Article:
Research in the Vernon lab at the MRC CNDD is focused around two themes:
1) Maps to mechanisms - linking neuroimaging data to behavioural, molecular and cellular phenotypes
We seek to understand how alterations in brain structure and function, as measured by MRI and PET from individuals with neurodevelopmental disorders aligns with appropriate experimental animal and cellular models using a reverse-translational approach. This is necessary to advance knowledge of causative biological pathways and establish brain-behaviour relationships to facilitate the discovery of novel therapeutics. Complementing this work, we also seek to understand the effects of drugs used to treat serious mental illness, such as antipsychotics and antidepressants, on the nervous, immune and endocrine systems. Our goal is dissect illness from putative iatrogenic effects of medications and by understanding the long-term impact of psychotropic drug treatment, inform the clinical use of these drugs, to improve risk: benefit profiles.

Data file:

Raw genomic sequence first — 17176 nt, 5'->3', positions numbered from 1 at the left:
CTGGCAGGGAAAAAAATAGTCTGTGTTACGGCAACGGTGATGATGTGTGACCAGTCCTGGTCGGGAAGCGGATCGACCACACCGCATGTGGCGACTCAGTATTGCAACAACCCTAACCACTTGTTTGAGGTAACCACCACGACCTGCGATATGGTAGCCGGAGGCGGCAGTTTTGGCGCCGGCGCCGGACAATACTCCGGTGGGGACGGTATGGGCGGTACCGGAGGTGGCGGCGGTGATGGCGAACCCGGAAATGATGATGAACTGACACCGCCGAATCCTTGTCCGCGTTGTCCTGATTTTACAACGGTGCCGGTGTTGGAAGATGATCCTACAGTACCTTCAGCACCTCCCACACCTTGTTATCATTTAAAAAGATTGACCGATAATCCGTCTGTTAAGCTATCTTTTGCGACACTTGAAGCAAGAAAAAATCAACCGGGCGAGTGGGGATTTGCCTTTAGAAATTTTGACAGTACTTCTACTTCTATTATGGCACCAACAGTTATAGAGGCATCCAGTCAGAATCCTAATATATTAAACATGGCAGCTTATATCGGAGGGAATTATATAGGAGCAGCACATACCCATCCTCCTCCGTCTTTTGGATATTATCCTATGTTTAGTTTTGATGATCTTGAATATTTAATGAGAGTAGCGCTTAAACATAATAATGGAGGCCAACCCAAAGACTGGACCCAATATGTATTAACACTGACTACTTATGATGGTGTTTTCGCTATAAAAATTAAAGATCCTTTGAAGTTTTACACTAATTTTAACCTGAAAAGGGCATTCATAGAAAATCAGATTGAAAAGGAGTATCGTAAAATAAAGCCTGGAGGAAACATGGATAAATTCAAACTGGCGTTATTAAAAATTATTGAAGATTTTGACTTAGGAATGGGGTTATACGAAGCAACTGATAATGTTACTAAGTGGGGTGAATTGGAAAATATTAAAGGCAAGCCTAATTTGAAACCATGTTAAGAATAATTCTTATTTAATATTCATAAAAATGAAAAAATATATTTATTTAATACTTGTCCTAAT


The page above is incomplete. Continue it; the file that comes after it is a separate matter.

2) Microglia and their potential pathological roles in psychiatric and neurological disorders
Using microglia and neurons differentiated from human induced pluripotent stem cells (hiPSC), we seek to understand how genetic risk for neurodevelopmental disorders impacts on human microglia form and function. Specifically, we study the effects of highly penetrant copy number variants (e.g. 22q11.2 deletions) and polygenic risk associated with diagnosis of schizophrenia on microglia form and function. To facilitate this we have developed models of neuron-microglia and microglia-synapse interactions in the context of brain development and disease. This includes 2D co-cultures and 3D organoid systems, for which we have also developed optical clearing and light sheet imaging methods to visualize neurodevelopmental processes in 3D.
Anthony Vernon is a Training Co-ordinator for the MRC-Sackler PhD Programme